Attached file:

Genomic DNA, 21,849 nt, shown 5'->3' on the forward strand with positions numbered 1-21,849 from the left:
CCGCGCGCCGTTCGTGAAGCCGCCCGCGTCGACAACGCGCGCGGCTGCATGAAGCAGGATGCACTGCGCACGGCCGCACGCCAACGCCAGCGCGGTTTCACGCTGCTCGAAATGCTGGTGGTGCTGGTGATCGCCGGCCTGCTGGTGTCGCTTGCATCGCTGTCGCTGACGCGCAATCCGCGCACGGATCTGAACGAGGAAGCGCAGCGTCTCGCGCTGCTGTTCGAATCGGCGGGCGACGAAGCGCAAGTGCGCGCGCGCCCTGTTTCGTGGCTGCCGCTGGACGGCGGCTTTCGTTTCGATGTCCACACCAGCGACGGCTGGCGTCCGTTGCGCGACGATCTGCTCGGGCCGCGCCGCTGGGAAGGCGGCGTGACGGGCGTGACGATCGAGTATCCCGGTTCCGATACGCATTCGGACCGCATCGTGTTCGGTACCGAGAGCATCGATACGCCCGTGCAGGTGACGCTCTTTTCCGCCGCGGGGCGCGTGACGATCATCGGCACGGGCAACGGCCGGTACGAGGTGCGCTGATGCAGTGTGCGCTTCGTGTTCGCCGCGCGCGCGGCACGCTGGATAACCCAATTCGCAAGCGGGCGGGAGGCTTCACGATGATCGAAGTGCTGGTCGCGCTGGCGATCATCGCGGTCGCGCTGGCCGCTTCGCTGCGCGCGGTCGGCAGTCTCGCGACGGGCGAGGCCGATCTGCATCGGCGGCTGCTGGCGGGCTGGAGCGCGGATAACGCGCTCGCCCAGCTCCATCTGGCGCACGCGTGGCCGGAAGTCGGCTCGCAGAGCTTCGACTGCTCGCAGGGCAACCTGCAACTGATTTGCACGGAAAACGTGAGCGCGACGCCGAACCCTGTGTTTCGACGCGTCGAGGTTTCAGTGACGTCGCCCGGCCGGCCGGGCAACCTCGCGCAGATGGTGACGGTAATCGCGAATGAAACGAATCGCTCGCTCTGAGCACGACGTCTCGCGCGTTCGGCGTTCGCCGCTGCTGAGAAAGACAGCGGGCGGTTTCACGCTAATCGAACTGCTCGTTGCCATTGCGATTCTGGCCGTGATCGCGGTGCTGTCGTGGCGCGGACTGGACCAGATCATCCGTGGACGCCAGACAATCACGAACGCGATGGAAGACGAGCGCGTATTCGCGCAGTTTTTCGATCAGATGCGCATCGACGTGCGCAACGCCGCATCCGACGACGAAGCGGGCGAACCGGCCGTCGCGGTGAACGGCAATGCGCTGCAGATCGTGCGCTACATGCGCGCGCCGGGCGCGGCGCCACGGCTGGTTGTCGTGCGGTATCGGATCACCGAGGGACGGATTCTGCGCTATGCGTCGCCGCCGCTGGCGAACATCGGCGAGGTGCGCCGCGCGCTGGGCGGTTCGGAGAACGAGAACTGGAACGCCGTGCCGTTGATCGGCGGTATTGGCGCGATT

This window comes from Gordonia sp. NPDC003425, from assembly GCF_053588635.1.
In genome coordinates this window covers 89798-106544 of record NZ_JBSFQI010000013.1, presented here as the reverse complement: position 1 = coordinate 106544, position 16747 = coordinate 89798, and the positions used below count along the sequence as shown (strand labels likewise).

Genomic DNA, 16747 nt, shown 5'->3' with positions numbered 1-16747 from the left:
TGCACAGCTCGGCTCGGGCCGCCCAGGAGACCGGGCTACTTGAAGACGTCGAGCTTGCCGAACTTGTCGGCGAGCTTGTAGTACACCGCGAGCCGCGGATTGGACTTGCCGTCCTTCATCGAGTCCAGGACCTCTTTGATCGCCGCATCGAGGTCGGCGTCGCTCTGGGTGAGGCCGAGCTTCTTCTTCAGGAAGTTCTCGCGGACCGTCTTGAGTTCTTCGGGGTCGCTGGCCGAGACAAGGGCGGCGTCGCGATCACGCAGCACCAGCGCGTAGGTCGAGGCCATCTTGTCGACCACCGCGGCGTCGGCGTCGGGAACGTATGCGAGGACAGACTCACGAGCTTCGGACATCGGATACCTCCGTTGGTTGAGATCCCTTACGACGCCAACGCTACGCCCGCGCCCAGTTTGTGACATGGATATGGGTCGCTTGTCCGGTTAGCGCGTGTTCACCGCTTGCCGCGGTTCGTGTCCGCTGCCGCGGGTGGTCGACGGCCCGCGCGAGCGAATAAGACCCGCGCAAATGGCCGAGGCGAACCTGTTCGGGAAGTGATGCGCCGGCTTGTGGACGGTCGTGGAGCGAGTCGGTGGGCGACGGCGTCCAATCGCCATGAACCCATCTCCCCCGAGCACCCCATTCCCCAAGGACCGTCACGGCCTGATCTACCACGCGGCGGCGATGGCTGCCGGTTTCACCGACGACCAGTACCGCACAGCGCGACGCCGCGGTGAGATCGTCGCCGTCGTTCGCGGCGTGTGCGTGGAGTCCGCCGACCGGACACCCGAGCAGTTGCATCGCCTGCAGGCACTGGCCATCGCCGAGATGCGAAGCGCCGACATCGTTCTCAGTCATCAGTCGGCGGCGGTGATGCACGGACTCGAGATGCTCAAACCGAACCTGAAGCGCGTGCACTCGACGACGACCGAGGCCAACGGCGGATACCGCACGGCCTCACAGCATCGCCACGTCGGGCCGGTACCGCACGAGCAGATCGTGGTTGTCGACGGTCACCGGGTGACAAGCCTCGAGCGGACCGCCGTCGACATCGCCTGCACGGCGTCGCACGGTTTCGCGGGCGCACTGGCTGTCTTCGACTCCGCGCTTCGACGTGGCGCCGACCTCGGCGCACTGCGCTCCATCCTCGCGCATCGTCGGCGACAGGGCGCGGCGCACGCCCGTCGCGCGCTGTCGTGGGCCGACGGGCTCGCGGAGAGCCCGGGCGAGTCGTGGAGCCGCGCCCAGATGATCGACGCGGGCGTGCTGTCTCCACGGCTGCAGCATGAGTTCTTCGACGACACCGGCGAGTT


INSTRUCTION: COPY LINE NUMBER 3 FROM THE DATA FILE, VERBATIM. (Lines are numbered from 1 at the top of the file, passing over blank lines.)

This window comes from Gordonia sp. NPDC003425, from assembly GCF_053588635.1.